We heard it for three straight days at the recent Republican convention. Our government is growing by leaps and bounds. It is grabbing more and more power threatening our liberty. It is intrusive, wasteful and inefficient. And more. Problem is most of these claims and contentions are simply not true. And a rational look at the facts may set them straight (although those who wish to believe them will likely not be swayed).
Moreover, ever since Reagan uttered his famous, “…government is not the solution to our problem; government is the problem”. The myth of an oversized, growing government has strengthened. This, followed up by Grover Norquist’s desire to “take government into the bathroom and drown it”, has further fueled and propelled the right to aggressively pursue their cause. In a sense, they are riding a wave of American history relating to suspicion of government – all governments. After all, our nation was founded on just such a proposition. Never the less, that does not alter the fact that their contentions about the current state of government(s) in America are overblown, exaggerated, and mostly untrue.
Why? Because they start with several false and clouded premises (along with a visceral hate of the current Obama government administration), so evasion of the facts is made easy. Like “which governments – Federal, state, or local, are too big or growing?” “Has the Federal civilian employment actually risen, shrunk, or stayed the same?” “Which services are not needed or are wasteful and inefficient?” And so on, with specificity sorely lacking, just the simplistic call for “smaller government”.
Let’s assume they are talking about the imagined growth of the Federal government. The facts are…it has NOT grown. In fact, in proportion to the population growth; or the natural growth of the labor market, it has actually shrunk. In 2010, there were about 2.7 million Federal civilian employees; at the time Reagan uttered his famous words, there were over 3 million – and despite his rhetoric, that number never really declined during his presidency. Translating this into dollars, the best indicator is the cost of government is as a percent of GDP (this has nothing to do with cash flow, taxes, or deficits); and that number has remained very constant over decades – usually about 22-24% of GDP, just as it is now. As a side note, about 40% of the budget is for military costs – a massive expenditure these same conservatives are reluctant to cut (see below).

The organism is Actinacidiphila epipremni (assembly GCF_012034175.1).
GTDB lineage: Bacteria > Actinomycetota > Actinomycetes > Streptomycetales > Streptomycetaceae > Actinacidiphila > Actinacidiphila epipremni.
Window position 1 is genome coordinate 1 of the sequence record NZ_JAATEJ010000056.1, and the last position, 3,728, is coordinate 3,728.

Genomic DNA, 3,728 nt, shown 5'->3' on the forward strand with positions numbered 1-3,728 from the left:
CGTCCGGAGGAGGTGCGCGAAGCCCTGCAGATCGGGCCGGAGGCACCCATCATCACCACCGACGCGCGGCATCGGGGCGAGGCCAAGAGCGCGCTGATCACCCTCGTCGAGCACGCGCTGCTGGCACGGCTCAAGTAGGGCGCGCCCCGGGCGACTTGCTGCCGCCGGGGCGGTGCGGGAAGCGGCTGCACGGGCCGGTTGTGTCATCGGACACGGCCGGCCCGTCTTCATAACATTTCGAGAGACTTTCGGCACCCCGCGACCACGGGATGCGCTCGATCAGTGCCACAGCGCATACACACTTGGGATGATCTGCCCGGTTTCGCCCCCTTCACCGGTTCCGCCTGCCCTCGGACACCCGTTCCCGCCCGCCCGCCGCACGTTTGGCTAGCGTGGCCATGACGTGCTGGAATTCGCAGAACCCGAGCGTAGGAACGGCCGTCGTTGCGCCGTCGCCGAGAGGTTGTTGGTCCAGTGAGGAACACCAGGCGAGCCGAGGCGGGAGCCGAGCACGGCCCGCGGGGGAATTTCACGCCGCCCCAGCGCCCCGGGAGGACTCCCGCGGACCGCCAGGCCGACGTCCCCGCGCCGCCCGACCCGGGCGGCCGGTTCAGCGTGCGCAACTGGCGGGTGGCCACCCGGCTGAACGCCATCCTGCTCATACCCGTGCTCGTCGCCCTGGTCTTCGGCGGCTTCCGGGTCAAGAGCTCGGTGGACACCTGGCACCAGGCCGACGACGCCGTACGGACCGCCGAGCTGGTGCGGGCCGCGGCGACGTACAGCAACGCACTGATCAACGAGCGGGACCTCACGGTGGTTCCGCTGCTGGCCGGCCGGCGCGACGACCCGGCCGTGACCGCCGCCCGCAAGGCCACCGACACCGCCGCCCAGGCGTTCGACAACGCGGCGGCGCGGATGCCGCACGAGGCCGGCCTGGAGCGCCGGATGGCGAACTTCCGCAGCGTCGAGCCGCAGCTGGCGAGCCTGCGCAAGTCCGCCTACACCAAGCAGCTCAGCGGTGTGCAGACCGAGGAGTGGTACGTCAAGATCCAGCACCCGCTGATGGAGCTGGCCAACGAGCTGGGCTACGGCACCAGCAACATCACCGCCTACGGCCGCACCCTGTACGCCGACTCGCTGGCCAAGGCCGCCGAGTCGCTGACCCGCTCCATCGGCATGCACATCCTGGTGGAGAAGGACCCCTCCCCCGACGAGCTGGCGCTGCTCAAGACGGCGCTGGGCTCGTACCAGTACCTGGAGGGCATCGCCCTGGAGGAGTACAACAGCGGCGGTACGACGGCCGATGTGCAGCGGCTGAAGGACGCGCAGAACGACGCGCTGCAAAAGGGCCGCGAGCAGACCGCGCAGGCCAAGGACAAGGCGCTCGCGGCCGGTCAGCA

Which brings us to the point of where the Federal government actually has grown; and it is really in only three general areas: Department of Defense (as noted above); Veterans Affairs; and Homeland Security. Which of these do conservatives wish to chop? The fact is, all other components of government have remained static, grown fractionally, or shrunk.
Well, since those who rail against “big government” might not get much traction on the Federal level, perhaps they want smaller government on the state and local level? Here too they will be surprised, because state and local governments have already been reduced by hundreds of thousands of employees (over 300,000 government jobs trimmed since the recession began in 2007), and you know about its effects from the virtually daily media reports in your community. Less teachers…bigger class sizes… fewer police, and sometimes longer response times… fire departments dangerously cutting staff…long delays in courtrooms…and longer waits for cursory services. Inefficient? You bet. Because it’s a self fulfilling prophesy pure and simple!
It’s also, a factor in our national unemployment rate, because terminated government employees are now among the unemployed seeking other work. 125,000 teachers alone now looking for new careers at the very time America needs to step up its education to compete in the new high tech international environment. If you do not think smaller class sizes, competent teachers and modern classrooms matter, then you do not really comprehend the ramifications of shouting out: "we want smaller government".
Two other quick facts on this subject, many conservatives wish to eliminate the cabinet level Department of Education. Aside from the wisdom of that, it would reduce the Federal budget by a mere one percent. As for entitlement programs, (and discussion of privatizing Social Security and/or Medicare); running the entire Social Security program costs about 3% in administrative costs; Medicare about the same.
One last thought about the way some “demonize” government. It is as though WE are the real citizens of America, and these government employees are some sort of strange breed apart from “normal citizens and taxpayers”. In fact…they are your neighbors and taxpayers as well. It recalls the famous Pogo quote: “we have met the enemy, and it is US!” Yes, the government in America is US – all of us.
So, before you continue to scream out, for "SMALLER GOVERNMENT", you might want to step back and get some facts relating to the true size and growth of governments at all levels. Then, I would suggest – you better be careful what you ask for. You might get it.